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Automated Face Recognition at CSU and at Large
Ross Beveridge

This colloquium, presented by Ross Beveridge of Coloado State University, discussed the current approaches to face recognition, as well as the pitfalls, successes and open issues surrounding research in the area, particularly as they relate to the work being done with the CSU Face Indentification System. Core algorithms were presented at the talk which included the PCA/Eigenfaces algorithm, the hybrid PCA+LDA algorithm, the Bayesian Intrapersonal/Extrapersonal Classifier and the Elastic Bunch Graph Matching.

Ross presented a few of the issues concerning the algorithms and how they dealt with the false turn away problem - that is rejecting a correct face. He noted in particular that the sample imagery used was very important, for example, changing the location from controlled background and lighting to a hallway increased false turn away from 1 in 100 faces to 20 in 100 faces, demonstrating that the current algorithms are very easy to break.

Since face recognition is most often used in environments where security, access and authorization are important, he noted that when 2 sources of data were used, also called the Data Fusion Method, success was improved even more. For example, Data Fusion takes an image (of a face) and text together and computes a match score. The text is analyzed using a text classifier algorithm. These experiments were done with Wikipedia and Yahoo! text and images. Ross noted this was an interesting experiment to follow, but was difficult to replicate in a real-time environment, and of course was particularly difficult when sample images used varied greatly.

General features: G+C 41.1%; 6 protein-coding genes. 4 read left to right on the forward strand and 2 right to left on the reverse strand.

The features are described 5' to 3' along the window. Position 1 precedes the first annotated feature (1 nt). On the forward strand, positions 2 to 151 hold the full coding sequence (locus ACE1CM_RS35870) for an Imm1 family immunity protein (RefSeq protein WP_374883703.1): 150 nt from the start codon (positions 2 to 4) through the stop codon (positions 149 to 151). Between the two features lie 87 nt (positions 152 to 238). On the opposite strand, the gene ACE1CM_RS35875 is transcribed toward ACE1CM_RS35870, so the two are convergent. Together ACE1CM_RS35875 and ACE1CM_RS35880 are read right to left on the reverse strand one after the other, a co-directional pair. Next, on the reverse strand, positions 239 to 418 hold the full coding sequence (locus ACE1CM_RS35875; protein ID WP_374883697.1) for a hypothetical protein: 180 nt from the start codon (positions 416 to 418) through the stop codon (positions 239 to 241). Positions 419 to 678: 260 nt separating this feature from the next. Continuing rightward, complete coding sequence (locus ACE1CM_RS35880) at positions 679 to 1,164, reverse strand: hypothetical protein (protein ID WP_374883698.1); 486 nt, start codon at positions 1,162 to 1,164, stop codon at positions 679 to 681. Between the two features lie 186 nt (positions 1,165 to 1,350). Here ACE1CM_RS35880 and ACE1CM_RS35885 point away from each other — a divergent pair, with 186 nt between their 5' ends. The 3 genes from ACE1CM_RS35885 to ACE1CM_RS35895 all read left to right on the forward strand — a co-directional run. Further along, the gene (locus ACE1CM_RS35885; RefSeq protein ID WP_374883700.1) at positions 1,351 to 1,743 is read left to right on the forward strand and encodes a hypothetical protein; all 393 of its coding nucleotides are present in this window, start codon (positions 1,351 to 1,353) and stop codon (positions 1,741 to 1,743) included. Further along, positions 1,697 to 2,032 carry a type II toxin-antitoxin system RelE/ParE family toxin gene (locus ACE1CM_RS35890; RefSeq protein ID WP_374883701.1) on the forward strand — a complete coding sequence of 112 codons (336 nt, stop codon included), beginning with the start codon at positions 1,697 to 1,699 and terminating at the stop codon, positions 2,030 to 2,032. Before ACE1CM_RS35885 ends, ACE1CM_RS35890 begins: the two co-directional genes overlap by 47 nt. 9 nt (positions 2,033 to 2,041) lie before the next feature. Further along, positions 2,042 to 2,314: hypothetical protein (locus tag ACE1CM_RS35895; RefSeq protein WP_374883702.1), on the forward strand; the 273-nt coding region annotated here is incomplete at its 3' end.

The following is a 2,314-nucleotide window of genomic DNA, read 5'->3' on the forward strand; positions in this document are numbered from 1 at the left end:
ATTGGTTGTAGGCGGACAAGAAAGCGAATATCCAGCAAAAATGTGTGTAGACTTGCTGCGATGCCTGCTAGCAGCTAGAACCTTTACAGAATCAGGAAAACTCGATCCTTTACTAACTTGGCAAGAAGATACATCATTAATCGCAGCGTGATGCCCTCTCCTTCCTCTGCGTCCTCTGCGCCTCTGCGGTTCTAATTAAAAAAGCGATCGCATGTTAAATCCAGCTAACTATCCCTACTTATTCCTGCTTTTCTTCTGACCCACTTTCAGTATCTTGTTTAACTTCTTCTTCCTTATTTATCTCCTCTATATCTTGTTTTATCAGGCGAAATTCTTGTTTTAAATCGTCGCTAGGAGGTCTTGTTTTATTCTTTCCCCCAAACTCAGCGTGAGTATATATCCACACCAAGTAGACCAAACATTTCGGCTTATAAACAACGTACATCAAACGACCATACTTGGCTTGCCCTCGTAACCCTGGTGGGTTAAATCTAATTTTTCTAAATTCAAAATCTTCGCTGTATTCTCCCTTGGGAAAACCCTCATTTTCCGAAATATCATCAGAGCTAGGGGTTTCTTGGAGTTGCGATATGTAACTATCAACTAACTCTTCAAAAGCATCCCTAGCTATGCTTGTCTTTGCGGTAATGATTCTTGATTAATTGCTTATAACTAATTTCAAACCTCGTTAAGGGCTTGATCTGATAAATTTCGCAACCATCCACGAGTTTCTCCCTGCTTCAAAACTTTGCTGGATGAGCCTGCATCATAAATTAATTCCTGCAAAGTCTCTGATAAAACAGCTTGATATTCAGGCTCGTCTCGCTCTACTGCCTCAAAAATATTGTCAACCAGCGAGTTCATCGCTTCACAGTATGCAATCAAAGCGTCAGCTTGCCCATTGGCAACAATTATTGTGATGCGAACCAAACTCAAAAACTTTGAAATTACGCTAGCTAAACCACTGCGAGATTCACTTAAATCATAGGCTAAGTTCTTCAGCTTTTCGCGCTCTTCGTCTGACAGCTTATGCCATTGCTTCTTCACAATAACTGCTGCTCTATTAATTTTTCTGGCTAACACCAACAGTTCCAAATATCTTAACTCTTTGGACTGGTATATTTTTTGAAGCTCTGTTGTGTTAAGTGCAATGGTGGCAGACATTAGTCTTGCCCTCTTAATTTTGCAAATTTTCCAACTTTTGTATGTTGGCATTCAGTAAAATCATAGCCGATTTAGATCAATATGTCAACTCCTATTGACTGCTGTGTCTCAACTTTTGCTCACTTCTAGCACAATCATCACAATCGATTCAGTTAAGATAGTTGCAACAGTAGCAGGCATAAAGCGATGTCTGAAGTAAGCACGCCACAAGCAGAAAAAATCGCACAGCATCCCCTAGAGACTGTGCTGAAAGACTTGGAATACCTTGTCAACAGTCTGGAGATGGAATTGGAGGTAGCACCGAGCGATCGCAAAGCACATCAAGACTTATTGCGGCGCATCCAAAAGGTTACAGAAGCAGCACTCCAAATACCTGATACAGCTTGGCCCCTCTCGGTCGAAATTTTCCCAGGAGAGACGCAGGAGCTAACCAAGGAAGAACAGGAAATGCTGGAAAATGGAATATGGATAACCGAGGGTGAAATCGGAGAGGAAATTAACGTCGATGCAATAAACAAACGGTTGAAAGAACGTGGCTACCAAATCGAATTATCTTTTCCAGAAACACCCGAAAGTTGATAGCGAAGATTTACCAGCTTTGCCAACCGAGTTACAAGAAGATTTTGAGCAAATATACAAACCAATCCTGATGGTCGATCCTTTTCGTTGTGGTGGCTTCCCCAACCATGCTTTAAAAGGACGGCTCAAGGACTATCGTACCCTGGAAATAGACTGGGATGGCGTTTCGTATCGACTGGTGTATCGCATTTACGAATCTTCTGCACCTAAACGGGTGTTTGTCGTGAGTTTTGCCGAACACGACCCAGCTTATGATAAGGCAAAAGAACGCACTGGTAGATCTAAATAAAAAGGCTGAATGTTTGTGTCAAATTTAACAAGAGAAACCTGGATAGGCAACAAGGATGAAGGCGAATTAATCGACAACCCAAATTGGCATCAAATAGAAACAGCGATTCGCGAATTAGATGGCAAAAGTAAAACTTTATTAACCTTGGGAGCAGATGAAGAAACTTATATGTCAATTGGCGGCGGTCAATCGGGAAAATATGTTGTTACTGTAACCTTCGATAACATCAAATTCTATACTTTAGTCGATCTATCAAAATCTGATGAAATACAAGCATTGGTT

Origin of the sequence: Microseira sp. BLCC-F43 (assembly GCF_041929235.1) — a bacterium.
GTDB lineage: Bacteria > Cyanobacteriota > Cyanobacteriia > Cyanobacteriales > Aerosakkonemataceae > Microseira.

Ross continued to talk about the nature of various algorithms and how facial features were used as anchors within the algorithms. One stunning statement he made, however, was that "raw" pixel analysis beats or ties the 2nd best feature and algorithm combination! He went on to talk about how the quality of images affects the end results, and the high resolution images are a benefit to overall accuracy. Furthermore, he suggested neutral smiling actually decreased the accuracy of results - surprisingly smiling was a benefit to the correctness of the results.

This talk was very interesting, though I was surprised to find a large number of constraints are still required to get good results. I was also surprised that available computing power had not provided high enough gains to provide better results to the algorithms being used.

Last modified 3 December 2007 at 8:20 pm by K:M